The 143-year-old former church at 2517 Jackson Avenue is slated to become a private home with a swimming pool and gardens, following the approval of permission to demolish an old home next door.
The plan was described to city officials at the July 18 meeting of the Neighborhood Conservation District Advisory Committee, where Crane Builders were requesting the demolition of a blighted home at 2509-11 Jackson Avenue. The owner was not named, but the property is registered to a company based in Aspen, Colo., property records show.
“The owner also owns some adjacent properties, so this demolition request is associated with the grander plan, as it were, for subdivision of these several lots, which would include renovation of a historic church two lots down that was built in 1873,” said Beau Johnson of Crane Builders, representing the owner. “The subject building, we believe, was built in the ’50s, modified several times, blighted, in disrepair, and previously unoccupied except by a squatter.”
The church would become a single-family home; the adjacent lots — including the one where the house at 2509-11 Jackson Avenue stands — would make way for the swimming pool and gardens, and another lot fronting on South Robertson Street around the corner would eventually become a driveway, Johnson said.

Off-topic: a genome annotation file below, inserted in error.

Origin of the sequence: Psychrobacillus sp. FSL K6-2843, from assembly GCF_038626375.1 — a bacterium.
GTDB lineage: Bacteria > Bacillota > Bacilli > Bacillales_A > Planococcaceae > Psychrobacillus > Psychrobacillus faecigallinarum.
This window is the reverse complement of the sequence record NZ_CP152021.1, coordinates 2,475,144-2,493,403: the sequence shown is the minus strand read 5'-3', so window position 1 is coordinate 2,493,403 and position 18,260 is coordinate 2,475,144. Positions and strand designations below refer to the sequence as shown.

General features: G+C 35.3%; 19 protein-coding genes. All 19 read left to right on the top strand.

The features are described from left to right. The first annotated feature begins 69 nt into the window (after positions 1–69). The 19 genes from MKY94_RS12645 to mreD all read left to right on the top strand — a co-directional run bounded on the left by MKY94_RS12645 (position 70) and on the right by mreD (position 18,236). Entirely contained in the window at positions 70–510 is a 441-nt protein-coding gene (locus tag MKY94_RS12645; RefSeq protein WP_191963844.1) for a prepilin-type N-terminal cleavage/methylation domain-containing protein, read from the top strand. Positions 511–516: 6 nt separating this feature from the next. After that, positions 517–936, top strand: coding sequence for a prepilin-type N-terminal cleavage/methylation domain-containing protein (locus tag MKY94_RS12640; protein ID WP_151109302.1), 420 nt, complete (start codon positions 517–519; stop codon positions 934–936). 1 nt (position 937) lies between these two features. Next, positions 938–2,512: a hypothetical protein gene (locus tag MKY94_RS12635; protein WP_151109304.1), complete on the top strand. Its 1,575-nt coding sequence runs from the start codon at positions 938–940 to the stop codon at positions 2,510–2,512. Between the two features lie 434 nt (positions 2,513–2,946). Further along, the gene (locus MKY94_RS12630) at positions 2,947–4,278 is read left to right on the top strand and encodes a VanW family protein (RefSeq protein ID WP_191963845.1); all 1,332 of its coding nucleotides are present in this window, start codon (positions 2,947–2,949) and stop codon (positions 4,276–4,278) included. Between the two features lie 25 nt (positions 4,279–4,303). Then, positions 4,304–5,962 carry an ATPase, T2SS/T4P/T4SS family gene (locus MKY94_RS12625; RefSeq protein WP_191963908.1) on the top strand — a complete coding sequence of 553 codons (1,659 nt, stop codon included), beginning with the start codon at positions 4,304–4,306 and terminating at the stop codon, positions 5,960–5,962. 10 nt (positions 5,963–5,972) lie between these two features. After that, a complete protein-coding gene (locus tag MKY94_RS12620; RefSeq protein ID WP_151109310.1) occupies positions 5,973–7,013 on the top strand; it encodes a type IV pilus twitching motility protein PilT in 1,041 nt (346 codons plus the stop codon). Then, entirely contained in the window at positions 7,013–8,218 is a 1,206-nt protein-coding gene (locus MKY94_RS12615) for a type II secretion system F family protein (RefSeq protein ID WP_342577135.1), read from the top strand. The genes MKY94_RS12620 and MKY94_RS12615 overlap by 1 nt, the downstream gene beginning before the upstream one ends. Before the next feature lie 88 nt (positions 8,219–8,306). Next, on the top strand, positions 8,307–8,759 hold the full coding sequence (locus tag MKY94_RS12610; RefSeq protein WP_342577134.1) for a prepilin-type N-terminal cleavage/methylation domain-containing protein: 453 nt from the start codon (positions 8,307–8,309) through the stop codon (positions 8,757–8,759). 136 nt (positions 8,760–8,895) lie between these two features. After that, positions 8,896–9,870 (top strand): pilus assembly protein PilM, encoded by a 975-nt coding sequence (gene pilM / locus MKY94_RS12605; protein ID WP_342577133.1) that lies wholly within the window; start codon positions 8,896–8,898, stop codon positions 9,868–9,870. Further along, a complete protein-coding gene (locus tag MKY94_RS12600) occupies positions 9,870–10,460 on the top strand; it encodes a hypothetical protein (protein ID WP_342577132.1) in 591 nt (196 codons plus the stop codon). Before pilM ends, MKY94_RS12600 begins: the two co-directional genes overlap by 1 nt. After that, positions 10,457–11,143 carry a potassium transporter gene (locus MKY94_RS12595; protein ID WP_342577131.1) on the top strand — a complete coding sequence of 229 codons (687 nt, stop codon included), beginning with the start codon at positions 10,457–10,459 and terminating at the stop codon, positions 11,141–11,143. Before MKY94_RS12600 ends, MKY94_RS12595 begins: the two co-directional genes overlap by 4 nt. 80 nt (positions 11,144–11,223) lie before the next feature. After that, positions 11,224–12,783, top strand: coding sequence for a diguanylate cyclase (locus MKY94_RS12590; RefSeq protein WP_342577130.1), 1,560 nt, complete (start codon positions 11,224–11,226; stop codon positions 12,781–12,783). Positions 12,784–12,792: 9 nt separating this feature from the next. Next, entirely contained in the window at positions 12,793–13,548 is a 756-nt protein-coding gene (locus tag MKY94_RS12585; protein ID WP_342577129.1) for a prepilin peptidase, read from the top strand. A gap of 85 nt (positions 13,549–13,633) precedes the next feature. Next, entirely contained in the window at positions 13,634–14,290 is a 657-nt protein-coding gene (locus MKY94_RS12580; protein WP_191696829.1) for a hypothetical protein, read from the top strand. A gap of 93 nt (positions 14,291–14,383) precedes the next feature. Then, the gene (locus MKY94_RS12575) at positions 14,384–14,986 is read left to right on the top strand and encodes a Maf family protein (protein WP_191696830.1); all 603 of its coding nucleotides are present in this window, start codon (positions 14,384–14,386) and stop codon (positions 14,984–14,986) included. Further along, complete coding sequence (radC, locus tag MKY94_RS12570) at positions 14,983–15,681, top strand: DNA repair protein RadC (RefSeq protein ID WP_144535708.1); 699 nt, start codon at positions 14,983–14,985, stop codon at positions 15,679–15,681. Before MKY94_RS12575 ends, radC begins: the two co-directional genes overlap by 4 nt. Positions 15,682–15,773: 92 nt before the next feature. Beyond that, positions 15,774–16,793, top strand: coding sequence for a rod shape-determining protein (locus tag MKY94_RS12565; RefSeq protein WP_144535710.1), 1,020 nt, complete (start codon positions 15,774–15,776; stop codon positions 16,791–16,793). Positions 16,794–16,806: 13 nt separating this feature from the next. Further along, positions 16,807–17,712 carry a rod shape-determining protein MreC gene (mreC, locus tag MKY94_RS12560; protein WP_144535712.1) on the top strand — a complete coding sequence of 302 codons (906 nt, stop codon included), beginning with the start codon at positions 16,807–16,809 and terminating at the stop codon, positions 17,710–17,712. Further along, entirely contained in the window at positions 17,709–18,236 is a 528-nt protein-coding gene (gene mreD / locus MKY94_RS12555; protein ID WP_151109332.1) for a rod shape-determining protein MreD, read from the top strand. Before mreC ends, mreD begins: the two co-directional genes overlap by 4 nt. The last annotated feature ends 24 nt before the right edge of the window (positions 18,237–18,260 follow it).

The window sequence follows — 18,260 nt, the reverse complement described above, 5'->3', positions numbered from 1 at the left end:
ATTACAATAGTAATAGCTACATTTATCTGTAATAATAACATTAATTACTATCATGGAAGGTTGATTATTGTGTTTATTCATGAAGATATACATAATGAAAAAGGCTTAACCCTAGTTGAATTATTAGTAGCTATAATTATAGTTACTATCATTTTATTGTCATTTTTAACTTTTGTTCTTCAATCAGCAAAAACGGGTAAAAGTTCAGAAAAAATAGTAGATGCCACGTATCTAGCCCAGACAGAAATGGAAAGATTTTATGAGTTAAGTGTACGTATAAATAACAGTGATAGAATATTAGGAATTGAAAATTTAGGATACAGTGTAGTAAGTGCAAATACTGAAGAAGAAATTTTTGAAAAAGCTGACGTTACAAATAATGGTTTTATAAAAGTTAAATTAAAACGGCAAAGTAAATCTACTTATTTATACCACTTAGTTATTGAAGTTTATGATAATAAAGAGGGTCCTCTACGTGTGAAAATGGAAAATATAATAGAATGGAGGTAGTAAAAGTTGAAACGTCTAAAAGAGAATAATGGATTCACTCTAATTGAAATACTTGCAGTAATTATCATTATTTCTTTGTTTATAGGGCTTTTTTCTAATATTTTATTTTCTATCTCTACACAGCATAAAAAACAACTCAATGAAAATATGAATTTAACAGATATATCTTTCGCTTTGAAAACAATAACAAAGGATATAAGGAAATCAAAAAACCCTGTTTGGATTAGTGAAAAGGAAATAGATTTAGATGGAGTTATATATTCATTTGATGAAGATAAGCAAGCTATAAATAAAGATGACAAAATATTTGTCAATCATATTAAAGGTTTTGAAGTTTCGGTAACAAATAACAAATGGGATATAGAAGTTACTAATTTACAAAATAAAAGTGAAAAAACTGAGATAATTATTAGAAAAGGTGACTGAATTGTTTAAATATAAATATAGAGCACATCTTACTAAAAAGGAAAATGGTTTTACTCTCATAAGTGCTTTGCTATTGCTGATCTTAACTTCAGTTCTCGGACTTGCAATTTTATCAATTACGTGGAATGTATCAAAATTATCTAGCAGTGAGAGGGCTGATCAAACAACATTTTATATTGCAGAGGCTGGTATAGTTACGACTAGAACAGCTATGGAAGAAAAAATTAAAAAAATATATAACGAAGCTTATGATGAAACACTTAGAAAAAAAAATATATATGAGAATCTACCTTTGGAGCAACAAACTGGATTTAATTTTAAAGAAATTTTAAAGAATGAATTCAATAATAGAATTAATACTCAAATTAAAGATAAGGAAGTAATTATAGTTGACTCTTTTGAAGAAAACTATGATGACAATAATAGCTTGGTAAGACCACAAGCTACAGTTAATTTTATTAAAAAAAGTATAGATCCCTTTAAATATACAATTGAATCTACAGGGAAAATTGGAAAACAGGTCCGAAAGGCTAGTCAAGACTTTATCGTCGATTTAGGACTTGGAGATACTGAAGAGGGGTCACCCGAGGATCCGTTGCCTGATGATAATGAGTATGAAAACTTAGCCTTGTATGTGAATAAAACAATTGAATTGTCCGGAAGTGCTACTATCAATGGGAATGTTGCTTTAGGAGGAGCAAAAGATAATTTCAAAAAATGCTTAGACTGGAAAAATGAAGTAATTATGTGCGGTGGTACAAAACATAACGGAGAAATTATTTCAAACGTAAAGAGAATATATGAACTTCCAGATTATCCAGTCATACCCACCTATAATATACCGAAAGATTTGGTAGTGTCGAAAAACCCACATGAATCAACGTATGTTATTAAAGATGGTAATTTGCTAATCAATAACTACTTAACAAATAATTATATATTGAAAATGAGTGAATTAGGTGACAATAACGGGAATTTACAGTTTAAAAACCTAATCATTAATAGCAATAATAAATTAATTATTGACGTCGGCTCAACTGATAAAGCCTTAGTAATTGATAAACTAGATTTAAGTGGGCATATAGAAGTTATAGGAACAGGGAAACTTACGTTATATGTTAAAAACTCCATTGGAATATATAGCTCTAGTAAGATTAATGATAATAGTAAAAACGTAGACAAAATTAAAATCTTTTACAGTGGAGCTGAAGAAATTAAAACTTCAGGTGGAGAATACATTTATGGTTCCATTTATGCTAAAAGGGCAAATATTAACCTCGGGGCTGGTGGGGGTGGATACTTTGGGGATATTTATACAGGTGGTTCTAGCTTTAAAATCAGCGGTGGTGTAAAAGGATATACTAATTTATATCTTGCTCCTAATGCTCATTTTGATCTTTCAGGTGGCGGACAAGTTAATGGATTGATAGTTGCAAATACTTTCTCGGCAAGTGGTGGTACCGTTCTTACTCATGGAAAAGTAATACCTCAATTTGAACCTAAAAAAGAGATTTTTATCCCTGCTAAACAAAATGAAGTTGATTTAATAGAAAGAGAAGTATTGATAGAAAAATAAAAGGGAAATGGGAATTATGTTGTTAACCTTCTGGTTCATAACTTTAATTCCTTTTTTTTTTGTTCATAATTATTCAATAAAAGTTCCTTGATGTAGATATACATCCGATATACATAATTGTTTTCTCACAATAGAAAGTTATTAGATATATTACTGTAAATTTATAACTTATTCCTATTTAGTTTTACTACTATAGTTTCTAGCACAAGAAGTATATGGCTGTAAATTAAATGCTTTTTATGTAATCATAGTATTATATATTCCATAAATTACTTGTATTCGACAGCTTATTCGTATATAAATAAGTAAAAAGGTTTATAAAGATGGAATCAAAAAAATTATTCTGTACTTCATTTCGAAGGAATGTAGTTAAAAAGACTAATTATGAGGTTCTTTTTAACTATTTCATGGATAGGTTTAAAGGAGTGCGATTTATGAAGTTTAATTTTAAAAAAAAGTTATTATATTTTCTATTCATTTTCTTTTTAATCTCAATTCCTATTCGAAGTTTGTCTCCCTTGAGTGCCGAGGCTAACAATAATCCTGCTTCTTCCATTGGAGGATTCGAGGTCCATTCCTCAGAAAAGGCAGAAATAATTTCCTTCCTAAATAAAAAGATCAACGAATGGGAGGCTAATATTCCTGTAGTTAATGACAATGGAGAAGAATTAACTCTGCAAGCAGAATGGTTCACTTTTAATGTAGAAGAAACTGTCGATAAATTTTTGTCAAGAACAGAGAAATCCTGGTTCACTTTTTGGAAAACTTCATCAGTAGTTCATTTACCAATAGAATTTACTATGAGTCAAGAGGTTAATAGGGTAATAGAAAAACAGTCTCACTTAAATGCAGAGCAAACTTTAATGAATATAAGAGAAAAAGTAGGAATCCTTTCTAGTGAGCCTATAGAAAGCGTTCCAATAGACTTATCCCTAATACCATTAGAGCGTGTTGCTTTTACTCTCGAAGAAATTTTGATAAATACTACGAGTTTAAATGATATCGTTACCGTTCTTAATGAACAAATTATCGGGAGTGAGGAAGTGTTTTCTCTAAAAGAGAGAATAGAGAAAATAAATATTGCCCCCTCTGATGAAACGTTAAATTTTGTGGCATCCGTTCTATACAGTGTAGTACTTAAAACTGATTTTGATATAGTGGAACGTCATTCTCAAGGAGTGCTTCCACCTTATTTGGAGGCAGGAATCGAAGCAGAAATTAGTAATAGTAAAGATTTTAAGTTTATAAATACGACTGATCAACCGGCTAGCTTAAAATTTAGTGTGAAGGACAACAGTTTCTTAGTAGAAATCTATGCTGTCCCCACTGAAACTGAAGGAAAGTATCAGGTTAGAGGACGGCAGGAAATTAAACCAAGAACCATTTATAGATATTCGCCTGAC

Committee member Ann Farmer said she had recently visited the site, and she believes the old house to be demolished dates back farther than the 1950s. She was concerned, she said, about allowing its demolition without a firm development plan, in case the current plan doesn’t work out and the newly vacant lot were to become a parking lot instead.
“My concern is that we don’t have the concept that the church is going to be turned into a residence,” Farmer said. “We don’t seem to have any plans for it. Would this then possibly become parking if that building turned back into a commercial building?”Farmer said she wanted the builders to return with more specific plans, but Johnson protested that those plans would be too expensive to create if the city doesn’t intend to allow the demolition of the unwanted house.
“The owner has spent several hundred thousand dollars shoring the building, so our intent is to do the work,” Johnson said. “However, engaging the architect to give us a full set of plans relative to where we’re headed — when we don’t know if we can or can’t have 20 percent of what would be the total square footage — is kind of putting the cart before the horse from our perspective.”
There is already a parking lot adjacent to the church at 2517 Jackson Avenue, but it belongs to the active church across the street, Johnson noted. The only connection, Johnson said, is that the church across the street allowed the builders to stage their equipment in the parking lot during the shoring work.
The zoning at the house is residential, so the property couldn’t be used as a parking lot, said Ed Horan of the city’s department of safety and permits. The Neighborhood Conservation District Advisory Committee voted 7-2 in favor of allowing the demolition to proceed.
In an unrelated request, the committee also gave unanimous approval for the demolition of another former church at 4227 Erato Street.